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Warning: Sterling can go up as well as down

Brexit rumours electrify the pound

Sterling put in a storming performance on Tuesday, adding an average of 0.9% against the other ten most actively-traded currencies. The rally was apparently sparked by a rumour that negotiations with Brussels will give Theresa May a modified deal that she can sell to parliament.

Not everyone subscribes to that idea. A notable exception is the EC president himself, Jean-Claude Juncker. He said yesterday "we will have friendly talks tomorrow but I don't expect a breakthrough".  

Investors did not care. There was a rumour to trade and, true or not, it was taking the pound higher. Sterling added two yen, one and a half US cents, one Swiss cent and one euro cent. Its smallest gains were of 0.5% each against the Australian dollar and South African rand and there were no losses. The pound is an average of 2.3% above its levels at the beginning of the year, beaten only by the Canadian dollar

Decent jobs

A useful set of UK employment data yesterday morning arguably set the scene for sterling's rise but would not have been sufficient on its own to justify the protracted rally. Too many of the numbers were unchanged on the month.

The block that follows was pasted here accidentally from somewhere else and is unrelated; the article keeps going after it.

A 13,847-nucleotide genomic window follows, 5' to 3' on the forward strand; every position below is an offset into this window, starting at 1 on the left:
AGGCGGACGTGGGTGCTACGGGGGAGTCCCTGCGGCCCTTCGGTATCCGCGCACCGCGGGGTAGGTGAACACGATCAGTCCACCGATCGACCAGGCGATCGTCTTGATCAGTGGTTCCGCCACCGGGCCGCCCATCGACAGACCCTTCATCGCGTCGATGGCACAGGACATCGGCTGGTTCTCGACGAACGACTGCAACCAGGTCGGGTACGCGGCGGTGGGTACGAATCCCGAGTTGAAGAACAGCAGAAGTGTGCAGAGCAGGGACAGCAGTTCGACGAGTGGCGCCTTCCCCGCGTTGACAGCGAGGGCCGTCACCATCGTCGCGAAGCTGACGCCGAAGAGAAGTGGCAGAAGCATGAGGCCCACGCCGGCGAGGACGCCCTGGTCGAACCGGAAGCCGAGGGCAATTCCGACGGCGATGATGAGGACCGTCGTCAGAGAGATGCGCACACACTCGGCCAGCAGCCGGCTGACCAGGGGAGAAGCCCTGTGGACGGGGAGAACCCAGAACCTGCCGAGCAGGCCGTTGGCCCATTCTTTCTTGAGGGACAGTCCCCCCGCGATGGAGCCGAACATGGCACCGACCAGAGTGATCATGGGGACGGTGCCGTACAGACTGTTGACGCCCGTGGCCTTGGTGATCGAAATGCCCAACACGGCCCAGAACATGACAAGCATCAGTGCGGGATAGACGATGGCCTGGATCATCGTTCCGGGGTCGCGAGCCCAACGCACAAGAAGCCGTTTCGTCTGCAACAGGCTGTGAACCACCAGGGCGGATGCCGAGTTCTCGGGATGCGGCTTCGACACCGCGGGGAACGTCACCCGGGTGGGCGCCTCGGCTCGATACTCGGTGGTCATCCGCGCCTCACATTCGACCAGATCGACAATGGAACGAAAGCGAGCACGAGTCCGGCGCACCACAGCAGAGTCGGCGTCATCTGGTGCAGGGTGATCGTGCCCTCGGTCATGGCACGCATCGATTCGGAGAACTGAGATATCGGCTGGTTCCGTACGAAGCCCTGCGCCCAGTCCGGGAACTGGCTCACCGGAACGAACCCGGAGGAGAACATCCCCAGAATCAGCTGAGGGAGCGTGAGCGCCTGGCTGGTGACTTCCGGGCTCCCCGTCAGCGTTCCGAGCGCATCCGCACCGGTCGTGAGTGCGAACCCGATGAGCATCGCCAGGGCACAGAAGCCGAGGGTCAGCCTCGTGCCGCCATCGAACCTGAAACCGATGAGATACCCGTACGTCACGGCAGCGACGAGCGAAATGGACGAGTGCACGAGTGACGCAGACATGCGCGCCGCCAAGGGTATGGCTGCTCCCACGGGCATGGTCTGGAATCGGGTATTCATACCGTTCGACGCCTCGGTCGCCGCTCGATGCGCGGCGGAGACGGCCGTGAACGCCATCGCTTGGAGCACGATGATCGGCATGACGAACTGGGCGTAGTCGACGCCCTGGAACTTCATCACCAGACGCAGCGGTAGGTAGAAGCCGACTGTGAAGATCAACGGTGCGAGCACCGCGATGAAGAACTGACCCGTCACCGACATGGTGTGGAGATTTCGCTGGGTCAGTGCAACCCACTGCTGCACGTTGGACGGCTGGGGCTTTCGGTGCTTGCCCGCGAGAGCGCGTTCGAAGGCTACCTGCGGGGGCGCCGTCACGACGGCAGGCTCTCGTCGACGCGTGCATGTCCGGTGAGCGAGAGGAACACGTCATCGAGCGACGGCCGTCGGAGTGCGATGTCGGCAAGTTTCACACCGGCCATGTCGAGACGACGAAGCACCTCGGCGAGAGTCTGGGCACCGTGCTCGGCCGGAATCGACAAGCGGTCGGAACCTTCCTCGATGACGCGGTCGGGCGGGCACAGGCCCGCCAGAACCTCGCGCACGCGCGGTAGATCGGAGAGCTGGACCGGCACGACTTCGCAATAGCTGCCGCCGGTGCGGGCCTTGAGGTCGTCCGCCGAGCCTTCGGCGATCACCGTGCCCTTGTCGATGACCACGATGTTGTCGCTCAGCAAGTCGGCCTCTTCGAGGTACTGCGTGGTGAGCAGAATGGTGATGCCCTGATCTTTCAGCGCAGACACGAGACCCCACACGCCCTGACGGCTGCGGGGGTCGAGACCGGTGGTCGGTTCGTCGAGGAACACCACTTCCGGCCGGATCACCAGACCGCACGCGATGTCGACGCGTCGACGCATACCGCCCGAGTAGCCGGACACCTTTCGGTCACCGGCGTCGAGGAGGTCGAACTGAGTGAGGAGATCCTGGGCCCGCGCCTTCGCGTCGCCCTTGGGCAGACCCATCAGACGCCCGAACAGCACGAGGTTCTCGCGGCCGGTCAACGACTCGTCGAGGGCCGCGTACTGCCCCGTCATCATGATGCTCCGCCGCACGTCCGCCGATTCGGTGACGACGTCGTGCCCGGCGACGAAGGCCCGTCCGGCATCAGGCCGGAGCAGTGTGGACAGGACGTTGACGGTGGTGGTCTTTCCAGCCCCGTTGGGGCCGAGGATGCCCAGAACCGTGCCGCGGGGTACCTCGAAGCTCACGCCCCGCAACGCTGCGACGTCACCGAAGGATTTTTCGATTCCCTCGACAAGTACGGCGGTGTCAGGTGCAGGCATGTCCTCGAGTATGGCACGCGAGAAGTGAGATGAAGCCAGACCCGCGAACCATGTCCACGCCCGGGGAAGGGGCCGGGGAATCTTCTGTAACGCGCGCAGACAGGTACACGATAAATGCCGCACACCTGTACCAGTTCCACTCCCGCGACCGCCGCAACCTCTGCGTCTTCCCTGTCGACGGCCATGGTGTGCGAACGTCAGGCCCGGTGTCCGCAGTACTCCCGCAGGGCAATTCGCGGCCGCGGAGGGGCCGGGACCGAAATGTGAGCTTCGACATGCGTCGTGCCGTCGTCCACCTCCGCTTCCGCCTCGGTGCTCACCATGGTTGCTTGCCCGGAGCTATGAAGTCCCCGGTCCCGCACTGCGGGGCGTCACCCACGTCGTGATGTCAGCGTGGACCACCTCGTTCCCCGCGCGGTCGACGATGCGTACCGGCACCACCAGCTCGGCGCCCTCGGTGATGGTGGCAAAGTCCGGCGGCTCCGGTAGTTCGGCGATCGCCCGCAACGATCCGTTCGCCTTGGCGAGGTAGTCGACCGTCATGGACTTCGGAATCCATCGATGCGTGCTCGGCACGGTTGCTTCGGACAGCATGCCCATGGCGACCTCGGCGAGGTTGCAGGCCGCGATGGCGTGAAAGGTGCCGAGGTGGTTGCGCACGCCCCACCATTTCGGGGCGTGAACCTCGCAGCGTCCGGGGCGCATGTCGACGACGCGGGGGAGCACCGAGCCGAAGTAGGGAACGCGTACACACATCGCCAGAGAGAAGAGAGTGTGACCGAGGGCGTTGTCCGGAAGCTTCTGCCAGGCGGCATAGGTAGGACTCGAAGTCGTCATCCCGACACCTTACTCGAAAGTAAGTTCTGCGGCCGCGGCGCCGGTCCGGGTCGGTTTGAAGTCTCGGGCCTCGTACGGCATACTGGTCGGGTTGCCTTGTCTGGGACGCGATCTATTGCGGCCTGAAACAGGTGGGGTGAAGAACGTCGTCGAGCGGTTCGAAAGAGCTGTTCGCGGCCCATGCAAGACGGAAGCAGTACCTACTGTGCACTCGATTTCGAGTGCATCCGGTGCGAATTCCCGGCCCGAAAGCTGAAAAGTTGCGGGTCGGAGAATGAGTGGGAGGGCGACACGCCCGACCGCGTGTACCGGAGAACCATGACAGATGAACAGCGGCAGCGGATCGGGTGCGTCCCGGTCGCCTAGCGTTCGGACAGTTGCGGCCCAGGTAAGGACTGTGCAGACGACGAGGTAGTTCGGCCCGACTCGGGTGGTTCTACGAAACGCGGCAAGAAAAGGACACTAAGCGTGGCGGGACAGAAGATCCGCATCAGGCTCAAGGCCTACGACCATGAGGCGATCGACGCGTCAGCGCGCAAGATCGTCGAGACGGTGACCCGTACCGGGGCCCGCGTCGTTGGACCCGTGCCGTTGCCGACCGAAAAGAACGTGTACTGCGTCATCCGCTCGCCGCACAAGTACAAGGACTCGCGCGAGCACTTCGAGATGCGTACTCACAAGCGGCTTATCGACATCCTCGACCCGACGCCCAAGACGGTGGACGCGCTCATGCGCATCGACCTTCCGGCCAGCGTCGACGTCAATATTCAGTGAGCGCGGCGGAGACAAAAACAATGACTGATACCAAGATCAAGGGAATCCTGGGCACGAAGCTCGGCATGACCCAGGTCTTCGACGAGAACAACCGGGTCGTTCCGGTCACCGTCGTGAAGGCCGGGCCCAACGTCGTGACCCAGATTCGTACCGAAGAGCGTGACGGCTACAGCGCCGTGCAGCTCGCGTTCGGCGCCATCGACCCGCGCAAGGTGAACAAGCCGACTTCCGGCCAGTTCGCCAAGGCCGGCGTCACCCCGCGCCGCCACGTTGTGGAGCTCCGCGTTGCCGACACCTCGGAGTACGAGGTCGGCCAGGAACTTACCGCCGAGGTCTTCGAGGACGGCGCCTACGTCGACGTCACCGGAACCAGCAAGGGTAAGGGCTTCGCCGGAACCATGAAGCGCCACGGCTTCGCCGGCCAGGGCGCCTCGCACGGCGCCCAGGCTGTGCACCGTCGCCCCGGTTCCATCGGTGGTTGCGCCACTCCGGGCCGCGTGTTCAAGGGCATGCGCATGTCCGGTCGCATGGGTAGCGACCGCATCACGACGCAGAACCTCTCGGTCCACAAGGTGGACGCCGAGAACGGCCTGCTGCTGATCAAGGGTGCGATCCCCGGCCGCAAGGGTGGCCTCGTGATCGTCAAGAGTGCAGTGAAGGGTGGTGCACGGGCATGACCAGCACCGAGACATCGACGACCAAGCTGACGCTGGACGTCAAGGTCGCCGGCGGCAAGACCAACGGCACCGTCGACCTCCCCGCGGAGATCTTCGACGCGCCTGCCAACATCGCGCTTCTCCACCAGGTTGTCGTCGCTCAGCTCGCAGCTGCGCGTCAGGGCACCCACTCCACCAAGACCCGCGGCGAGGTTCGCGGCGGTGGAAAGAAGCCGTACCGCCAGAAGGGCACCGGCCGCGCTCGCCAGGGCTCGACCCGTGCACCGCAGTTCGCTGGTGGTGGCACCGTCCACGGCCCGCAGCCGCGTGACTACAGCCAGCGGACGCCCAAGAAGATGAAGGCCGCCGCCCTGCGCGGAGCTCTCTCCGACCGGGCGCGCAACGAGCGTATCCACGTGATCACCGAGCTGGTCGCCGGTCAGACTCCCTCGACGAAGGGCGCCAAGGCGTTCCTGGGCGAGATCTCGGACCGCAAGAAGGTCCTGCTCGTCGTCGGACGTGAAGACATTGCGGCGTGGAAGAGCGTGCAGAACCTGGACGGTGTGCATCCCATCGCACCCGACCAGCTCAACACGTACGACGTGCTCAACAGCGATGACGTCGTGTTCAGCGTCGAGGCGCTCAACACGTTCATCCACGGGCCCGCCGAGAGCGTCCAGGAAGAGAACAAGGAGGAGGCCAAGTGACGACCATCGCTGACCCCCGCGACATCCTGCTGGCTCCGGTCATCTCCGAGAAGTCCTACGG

Unemployment was steady at 4.0% and earnings, both with and without bonuses, continued to increase at an annual pace of 3.4%. The 14.2k net increase in the number of jobseekers was not far enough above forecast to be a worry. As for the rest of 

Tuesday's ecostats, none could be described as crucial. Italian industrial orders and sales were predictably horrid, with monthly declines of 1.8% and 3.5%. ZEW's surveys showed economic sentiment improving in Germany and Euroland but both readings were still negative.  

In the States the housing market index climbed four points to 62 but the more curious story over there related to the trade talks with China.  Apparently the US administration wants Beijing to stabilise the value of the yuan against the dollar. The request looks bizarre, given that the yuan has strengthened by 3.4% over the last three months. Logically, a weaker dollar is good for American trade.  

More dovishness?

There are two frontline opportunities for central bank dovishness today. The first will be a speech from European Central Bank chief economist Peter Praet, the second comes this evening with the minutes of the Federal Open Market Committee.

Mr Praet and a couple of his colleagues have said recently that the economic slowdown in Europe and persistently low inflation might justify further stimulus, in the form of cash injections by the ECB or an extension to the period of ultra-low interest rates. In Washington the Fed positively reeks of patience, and that could well be evident in the FOMC minutes.

Tonight's Australian employment data are the only really important ecostats on the agenda. By the time they come out it is possible that the media will have something to say about the success of Theresa May's Brussels jaunt.

GBP boosted by Brexit bargain breeze

GBP boosted by Brexit bargain breeze

AUD braced for Australian employment data

AUD braced for Australian employment data

EUR steady against Swiss franc

EUR steady against Swiss franc

USD awaits FOMC minutes

USD awaits FOMC minutes

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